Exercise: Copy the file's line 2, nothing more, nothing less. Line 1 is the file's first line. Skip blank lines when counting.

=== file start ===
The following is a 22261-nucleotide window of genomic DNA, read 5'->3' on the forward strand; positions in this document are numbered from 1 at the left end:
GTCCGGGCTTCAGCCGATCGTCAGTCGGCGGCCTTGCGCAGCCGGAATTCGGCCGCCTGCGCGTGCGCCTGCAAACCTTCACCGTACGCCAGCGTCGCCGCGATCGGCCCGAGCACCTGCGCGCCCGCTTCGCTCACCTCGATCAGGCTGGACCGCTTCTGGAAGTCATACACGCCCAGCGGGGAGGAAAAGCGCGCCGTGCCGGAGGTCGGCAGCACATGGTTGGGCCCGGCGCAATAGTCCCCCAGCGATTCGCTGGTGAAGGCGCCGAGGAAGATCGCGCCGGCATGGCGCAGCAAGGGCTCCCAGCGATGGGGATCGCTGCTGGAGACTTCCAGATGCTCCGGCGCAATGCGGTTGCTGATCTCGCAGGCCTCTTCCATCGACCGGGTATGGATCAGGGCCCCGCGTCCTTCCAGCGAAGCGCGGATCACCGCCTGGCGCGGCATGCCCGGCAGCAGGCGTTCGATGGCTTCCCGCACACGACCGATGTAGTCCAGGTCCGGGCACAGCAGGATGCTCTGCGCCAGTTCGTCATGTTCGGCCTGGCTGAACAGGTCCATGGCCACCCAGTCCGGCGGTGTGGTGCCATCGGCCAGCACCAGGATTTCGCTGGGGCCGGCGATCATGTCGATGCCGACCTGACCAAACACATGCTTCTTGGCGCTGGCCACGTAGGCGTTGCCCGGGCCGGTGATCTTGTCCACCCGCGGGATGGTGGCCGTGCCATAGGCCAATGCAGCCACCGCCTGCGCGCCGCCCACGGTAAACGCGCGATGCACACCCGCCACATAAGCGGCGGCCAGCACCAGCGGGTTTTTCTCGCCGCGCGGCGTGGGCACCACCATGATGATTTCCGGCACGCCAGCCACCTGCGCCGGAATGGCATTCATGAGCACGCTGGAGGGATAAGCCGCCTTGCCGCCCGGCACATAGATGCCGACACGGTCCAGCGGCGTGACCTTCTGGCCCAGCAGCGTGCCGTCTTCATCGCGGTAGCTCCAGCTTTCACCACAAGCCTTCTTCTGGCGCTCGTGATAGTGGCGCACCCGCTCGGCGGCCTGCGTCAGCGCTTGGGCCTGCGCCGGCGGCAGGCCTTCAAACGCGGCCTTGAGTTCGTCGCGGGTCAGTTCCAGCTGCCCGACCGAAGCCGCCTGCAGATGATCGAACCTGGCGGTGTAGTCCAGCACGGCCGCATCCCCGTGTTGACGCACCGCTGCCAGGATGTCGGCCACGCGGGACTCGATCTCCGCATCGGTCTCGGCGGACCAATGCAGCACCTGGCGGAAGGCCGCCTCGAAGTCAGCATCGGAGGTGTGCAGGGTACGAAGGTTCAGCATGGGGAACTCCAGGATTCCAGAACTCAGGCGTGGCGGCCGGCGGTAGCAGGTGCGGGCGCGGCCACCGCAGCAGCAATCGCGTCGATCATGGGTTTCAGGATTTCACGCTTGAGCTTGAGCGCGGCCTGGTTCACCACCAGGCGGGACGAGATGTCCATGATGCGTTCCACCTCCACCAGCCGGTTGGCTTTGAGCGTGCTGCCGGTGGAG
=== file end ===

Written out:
GTCCGGGCTTCAGCCGATCGTCAGTCGGCGGCCTTGCGCAGCCGGAATTCGGCCGCCTGCGCGTGCGCCTGCAAACCTTCACCGTACGCCAGCGTCGCCGCGATCGGCCCGAGCACCTGCGCGCCCGCTTCGCTCACCTCGATCAGGCTGGACCGCTTCTGGAAGTCATACACGCCCAGCGGGGAGGAAAAGCGCGCCGTGCCGGAGGTCGGCAGCACATGGTTGGGCCCGGCGCAATAGTCCCCCAGCGATTCGCTGGTGAAGGCGCCGAGGAAGATCGCGCCGGCATGGCGCAGCAAGGGCTCCCAGCGATGGGGATCGCTGCTGGAGACTTCCAGATGCTCCGGCGCAATGCGGTTGCTGATCTCGCAGGCCTCTTCCATCGACCGGGTATGGATCAGGGCCCCGCGTCCTTCCAGCGAAGCGCGGATCACCGCCTGGCGCGGCATGCCCGGCAGCAGGCGTTCGATGGCTTCCCGCACACGACCGATGTAGTCCAGGTCCGGGCACAGCAGGATGCTCTGCGCCAGTTCGTCATGTTCGGCCTGGCTGAACAGGTCCATGGCCACCCAGTCCGGCGGTGTGGTGCCATCGGCCAGCACCAGGATTTCGCTGGGGCCGGCGATCATGTCGATGCCGACCTGACCAAACACATGCTTCTTGGCGCTGGCCACGTAGGCGTTGCCCGGGCCGGTGATCTTGTCCACCCGCGGGATGGTGGCCGTGCCATAGGCCAATGCAGCCACCGCCTGCGCGCCGCCCACGGTAAACGCGCGATGCACACCCGCCACATAAGCGGCGGCCAGCACCAGCGGGTTTTTCTCGCCGCGCGGCGTGGGCACCACCATGATGATTTCCGGCACGCCAGCCACCTGCGCCGGAATGGCATTCATGAGCACGCTGGAGGGATAAGCCGCCTTGCCGCCCGGCACATAGATGCCGACACGGTCCAGCGGCGTGACCTTCTGGCCCAGCAGCGTGCCGTCTTCATCGCGGTAGCTCCAGCTTTCACCACAAGCCTTCTTCTGGCGCTCGTGATAGTGGCGCACCCGCTCGGCGGCCTGCGTCAGCGCTTGGGCCTGCGCCGGCGGCAGGCCTTCAAACGCGGCCTTGAGTTCGTCGCGGGTCAGTTCCAGCTGCCCGACCGAAGCCGCCTGCAGATGATCGAACCTGGCGGTGTAGTCCAGCACGGCCGCATCCCCGTGTTGACGCACCGCTGCCAGGATGTCGGCCACGCGGGACTCGATCTCCGCATCGGTCTCGGCGGACCAATGCAGCACCTGGCGGAAGGCCGCCTCGAAGTCAGCATCGGAGGTGTGCAGGGTACGAAGGTTCAGCATGGGGAACTCCAGGATTCCAGAACTCAGGCGTGGCGGCCGGCGGTAGCAGGTGCGGGCGCGGCCACCGCAGCAGCAATCGCGTCGATCATGGGTTTCAGGATTTCACGCTTGAGCTTGAGCGCGGCCTGGTTCACCACCAGGCGGGACGAGATGTCCATGATGCGTTCCACCTCCACCAGCCGGTTGGCTTTGAGCGTGCTGCCGGTGGAG